February 24, 2024 Breaking News, Latest News, and Videos

Column: “Justice Does Matter”

Judicial candidate Patrick Hare seeks “collaborative versus adversarial” court system for LA County!

By Nick Antonicello

LA Public Defender Patrick Hare brings a unique resume and body of work that makes him well qualified to serve the voters of Los Angeles County.

In a four-way race for Judicial Post #151, Hare received an impressive 39.3% of the vote in the June Primary or 494,095 of the ballots cast. The second-place finisher was Karen Brako (www.brakoforjudge.com), who trailed with 24% or 301,745 votes. Third-place finisher Thomas Allison who received 19.1% of the vote or 240,670 ballots is an attorney in private practice and law professor, Allison has endorsed the Hare candidacy in the runoff.

Hare, who has raised roughly $75,000 to date and could spend upwards to $150,000 on his race, agreed that running for a judgeship has it’s challenges.

“There is a lack of information for voters. Most people don’t tune-in to such races,” noted the first-time hopeful.

Originally from Oregon, Hare attended McGill University in Canada and eventually transferred to California State University at Long Beach where he completed his Bachelor of Arts in 1986. Graduating magna cum laude with a concentration in Philosophy and Music, Hare is a baritone singer.

Beyond his love for the law, the 61-year old Hare is married nine years to his wife who is a family therapist and they reside in the neighborhood of Highland Park here in Los Angeles.

A life-long public servant, Hare is a former Deputy Public Defender in Orange County from 1989-90 where he represented minors in Juvenile Delinquency adjudications as well as representing parents in various Dependency proceedings.

Hare also served as an Adjunct Professor at Biola University from 2015-17 where he taught “Unequal Justice: Race, Class, and Gender in the Criminal Justice System.”

Hare joined the LA Public Defender’s Office in 1990 where he litigated numerous trials, representing 75 felony and 37 misdemeanor jury trials including a special circumstance murder trial; collaborative courts; mental health court focusing on competency; restoration of sanity, mentally disordered offenders, as well as conservatorships. Hare also worked in the Public Integrity Assurance Section, and reviewed post-conviction cases and filing writs in cases involving wrongful convictions due to police misconduct.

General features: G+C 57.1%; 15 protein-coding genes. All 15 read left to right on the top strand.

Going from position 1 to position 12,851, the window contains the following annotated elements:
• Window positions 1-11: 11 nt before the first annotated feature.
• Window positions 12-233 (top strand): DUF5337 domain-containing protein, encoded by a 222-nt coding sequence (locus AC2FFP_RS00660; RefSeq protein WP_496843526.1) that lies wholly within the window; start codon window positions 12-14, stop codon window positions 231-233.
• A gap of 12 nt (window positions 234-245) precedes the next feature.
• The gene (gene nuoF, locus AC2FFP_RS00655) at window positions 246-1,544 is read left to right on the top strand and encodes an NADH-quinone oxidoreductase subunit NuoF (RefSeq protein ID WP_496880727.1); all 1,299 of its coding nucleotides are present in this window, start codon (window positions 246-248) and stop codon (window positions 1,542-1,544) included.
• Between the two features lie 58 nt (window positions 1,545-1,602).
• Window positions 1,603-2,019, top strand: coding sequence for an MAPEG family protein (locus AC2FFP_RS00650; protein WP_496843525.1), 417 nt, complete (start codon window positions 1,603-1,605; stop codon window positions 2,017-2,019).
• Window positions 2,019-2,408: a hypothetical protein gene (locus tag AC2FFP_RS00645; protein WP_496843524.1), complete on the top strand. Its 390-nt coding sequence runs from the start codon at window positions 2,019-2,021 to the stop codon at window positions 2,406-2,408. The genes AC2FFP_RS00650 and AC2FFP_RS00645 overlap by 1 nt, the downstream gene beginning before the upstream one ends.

Since 2019, Hare is a Deputy in charge as a Supervisor regarding Felony arraignment, EDP and Master Calendar Courts while serving on a Bail Reform Committee and cooperating with other county stakeholders in developing pilot project evaluations. Hare is committed to reducing and eliminating long standing bail policies that disproportionately affect indigent communities of color while focusing also on public safety.

Beyond his public service, Hare also has a long record as a community involved advocate such as Producer of the annual Martin Luther King, Jr. Tribute Concert (2003-2103), founder & director of the Hollywood Mass Choir (2003-2013), an intern with the Redeemer Presbyterian Church of Compton (2005-06), a former member of the Board of Directors of the Hollywood Urban Project (2005-2006) and a guest lecturer for the LA Valley College, Fuller Theological Seminary.

I asked the candidate about the notion of an all-volunteer jury pool and while he called the current system flawed, he believes jury pools of twelve by nature promote diversity which is essential in the jury selection process.

“I want to broaden the jury pool.”

I also asked if the compensation for jury members would be increased?

“The government should compensate jurors for their time and energy. The question becomes how. Should they all be paid the same if one is a janitor or CEO? These are important things to consider.”

The candidate was also asked about homeless individuals serving on a jury?

“It’s a challenge. How does one communicate with a homeless juror prospect? How do we create such a system of recruitment?” offered Hare.

According to Hare, the salary of this judicial post is $222,000 and while he is eager too serve, his goal is to offer “heart and concern for the most vulnerable in society” as an elected jurist.

Hare believes some judges can be secluded from average members of society and he vows to serve as a “judge of character for all.”

“Justice matters to me in a very profound way. I want to create a more collaborative environment that’s less adversarial. Let’s work together for the best answer.”

Hare’s philosophical approach is simple, “to do justice, to be seen to do justice.”

Hare said explanation of verdicts are important to cases.

“What is the reasoning behind a decision.”

“The state of justice can be difficult. We need to right injustices.”

Hare described jurors as “conscripted” and they need to be thanked for their time and service.

“There time is valuable. I want to ensure clear communication. I want those who come to my courtroom to feel valued and appreciated.”

For more information on the candidacy of Patrick Hare, visit his website at www.patrickhareforjudge.com

Nick Antonicello is a longtime Venetian covering the political and governmental scene and how it impacts Venice Beach. Antonicello is covering the numerous judge’s races and if you have a take or opinion, please feel free to contact him at nantoni@mindspring.com

in Opinion
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